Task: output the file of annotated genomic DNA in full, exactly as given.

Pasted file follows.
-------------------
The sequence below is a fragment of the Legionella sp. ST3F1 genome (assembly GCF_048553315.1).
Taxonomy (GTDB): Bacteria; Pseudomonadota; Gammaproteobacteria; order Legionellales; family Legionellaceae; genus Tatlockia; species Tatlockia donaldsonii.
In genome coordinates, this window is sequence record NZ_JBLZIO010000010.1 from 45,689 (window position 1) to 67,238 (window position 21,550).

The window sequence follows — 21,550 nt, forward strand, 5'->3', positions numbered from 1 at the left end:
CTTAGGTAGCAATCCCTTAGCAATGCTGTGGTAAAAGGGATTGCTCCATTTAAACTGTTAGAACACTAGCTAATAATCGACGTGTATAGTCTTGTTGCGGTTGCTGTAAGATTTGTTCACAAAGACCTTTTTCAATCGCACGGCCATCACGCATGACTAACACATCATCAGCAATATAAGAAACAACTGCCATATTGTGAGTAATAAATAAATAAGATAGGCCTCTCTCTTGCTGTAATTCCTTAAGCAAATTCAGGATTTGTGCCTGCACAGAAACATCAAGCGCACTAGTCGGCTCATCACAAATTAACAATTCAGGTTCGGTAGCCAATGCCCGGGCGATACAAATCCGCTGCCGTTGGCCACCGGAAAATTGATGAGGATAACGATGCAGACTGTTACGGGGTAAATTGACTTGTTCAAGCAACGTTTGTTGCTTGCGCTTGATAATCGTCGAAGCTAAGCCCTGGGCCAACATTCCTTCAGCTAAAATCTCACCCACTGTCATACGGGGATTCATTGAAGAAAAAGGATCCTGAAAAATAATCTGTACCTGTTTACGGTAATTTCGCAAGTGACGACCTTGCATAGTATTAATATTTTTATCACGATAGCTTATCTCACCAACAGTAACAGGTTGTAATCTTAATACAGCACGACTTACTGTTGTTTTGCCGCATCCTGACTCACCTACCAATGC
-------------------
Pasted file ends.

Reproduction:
The sequence below is a fragment of the Legionella sp. ST3F1 genome (assembly GCF_048553315.1).
Taxonomy (GTDB): Bacteria; Pseudomonadota; Gammaproteobacteria; order Legionellales; family Legionellaceae; genus Tatlockia; species Tatlockia donaldsonii.
In genome coordinates, this window is sequence record NZ_JBLZIO010000010.1 from 45,689 (window position 1) to 67,238 (window position 21,550).

The window sequence follows — 21,550 nt, forward strand, 5'->3', positions numbered from 1 at the left end:
CTTAGGTAGCAATCCCTTAGCAATGCTGTGGTAAAAGGGATTGCTCCATTTAAACTGTTAGAACACTAGCTAATAATCGACGTGTATAGTCTTGTTGCGGTTGCTGTAAGATTTGTTCACAAAGACCTTTTTCAATCGCACGGCCATCACGCATGACTAACACATCATCAGCAATATAAGAAACAACTGCCATATTGTGAGTAATAAATAAATAAGATAGGCCTCTCTCTTGCTGTAATTCCTTAAGCAAATTCAGGATTTGTGCCTGCACAGAAACATCAAGCGCACTAGTCGGCTCATCACAAATTAACAATTCAGGTTCGGTAGCCAATGCCCGGGCGATACAAATCCGCTGCCGTTGGCCACCGGAAAATTGATGAGGATAACGATGCAGACTGTTACGGGGTAAATTGACTTGTTCAAGCAACGTTTGTTGCTTGCGCTTGATAATCGTCGAAGCTAAGCCCTGGGCCAACATTCCTTCAGCTAAAATCTCACCCACTGTCATACGGGGATTCATTGAAGAAAAAGGATCCTGAAAAATAATCTGTACCTGTTTACGGTAATTTCGCAAGTGACGACCTTGCATAGTATTAATATTTTTATCACGATAGCTTATCTCACCAACAGTAACAGGTTGTAATCTTAATACAGCACGACTTACTGTTGTTTTGCCGCATCCTGACTCACCTACCAATGC